Vision loss has a profound impact on a person’s quality of life and ability to perform everyday activities, for example, by limiting opportunities for physical mobility, work, education and social engagement (Razavi et al. 2018). Eye diseases and vision problems are the most common long-term health conditions reported by Aboriginal and Torres Strait Islander (First Nations) Australians, with over one-third of First Nations people self-reporting eye or sight problems (ABS 2018-19).

This report presents data for both First Nations and non-Indigenous Australians for a range of eye health measures across prevalence, diagnosis and screening, treatment services and workforce and outreach programs. Data are presented over time, by age and sex, by state and territory, remoteness areas and lower level geographies.


Trachoma is a highly infectious disease of the eye. Repeated trachoma infections can result in scarring, in-turned eyelashes (trichiasis) and blindness. The overall prevalence of active trachoma among children aged 5–9 in at-risk communities fell from 15% in 2009 to 2.2% in 2022.

Diagnosis and screening

  • Between 2011–12 and 2021–22, the proportion of First Nations Australians who had an annual First Nations specific health assessment increased from 14.5% to 24.4% (based on age-standardised rates).
  • In 2021–22, 12.9% of First Nations people (around 114,000) had an eye examination by an optometrist or ophthalmologist.
  • Diabetic retinopathy is a complication of diabetes which can result in vision loss if not detected and treated early. Among First Nations people who had a diabetes test, the age-standardised proportion who were screened for diabetic retinopathy rose from an estimated 33% in 2010–11 to 40% in 2021–22.


  • In 2020–21, the age-standardised cataract surgery rate for First Nations people was about 8,691 hospitalisations per 1,000,000 population – an increase of more than 25% since 2013–14.
  • In 2022, the overall treatment coverage of active trachoma cases in at-risk communities was 96%, that is, 829 community members identified as having trachoma received treatment. This included children with active trachoma, along with their household contacts and other community members.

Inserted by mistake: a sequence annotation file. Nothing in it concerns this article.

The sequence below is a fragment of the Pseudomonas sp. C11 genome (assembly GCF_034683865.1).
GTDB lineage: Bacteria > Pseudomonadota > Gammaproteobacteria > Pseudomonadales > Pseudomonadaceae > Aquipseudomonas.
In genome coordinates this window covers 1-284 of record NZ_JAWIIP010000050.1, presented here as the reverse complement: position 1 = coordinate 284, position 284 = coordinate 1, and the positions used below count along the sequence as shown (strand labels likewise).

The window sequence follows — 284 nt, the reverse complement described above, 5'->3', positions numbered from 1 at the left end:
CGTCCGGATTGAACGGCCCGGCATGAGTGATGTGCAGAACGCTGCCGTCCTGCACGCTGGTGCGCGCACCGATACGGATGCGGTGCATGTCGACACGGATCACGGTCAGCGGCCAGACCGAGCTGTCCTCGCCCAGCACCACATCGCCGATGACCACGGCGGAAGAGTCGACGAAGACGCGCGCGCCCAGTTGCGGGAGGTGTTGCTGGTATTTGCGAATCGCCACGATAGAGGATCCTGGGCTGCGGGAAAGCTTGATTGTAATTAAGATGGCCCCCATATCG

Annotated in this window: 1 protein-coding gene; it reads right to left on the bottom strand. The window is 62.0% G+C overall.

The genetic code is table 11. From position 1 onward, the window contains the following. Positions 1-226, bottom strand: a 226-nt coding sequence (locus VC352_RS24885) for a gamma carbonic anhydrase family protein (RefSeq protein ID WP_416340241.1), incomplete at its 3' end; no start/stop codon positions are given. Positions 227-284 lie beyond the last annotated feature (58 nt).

• In 2021–22, 17,547 spectacles were dispensed to First Nations people under state spectacle schemes by New South Wales, Victoria, Queensland, South Australia and Tasmania (the states and territories able to provide data). Of these, Victoria (2,496 spectacles, 39 per 1,000 population) came closest to meeting the estimated number of spectacles needed (4230) – 59% of the population-based need met.

Workforce and outreach

The number of occasions of service provided under the Visiting Optometrists Scheme – which provides specialist eye health services to First Nations people in mainly regional and remote areas – have fluctuated, but overall services have tripled between 2010–11 (around 8, 300 occasions of service) and 2021–22 (around 25,000 occasions of service).

Comparison with non-Indigenous Australians

  • Between 2010–11 to 2020–21, the total age-standardised proportion of First Nations people tested for diabetes who had an eye examination increased from 33% to 43% before decreasing to 40% in 2021–22, while for non-Indigenous Australians it rose from 37% to 48% before declining to 46%.
  • In 2020–21, age-standardised hospitalisation rates for First Nations people for cataract surgery (8,691 per 1,000,000) were lower than for non-Indigenous Australians (8,944 per 1,000,000).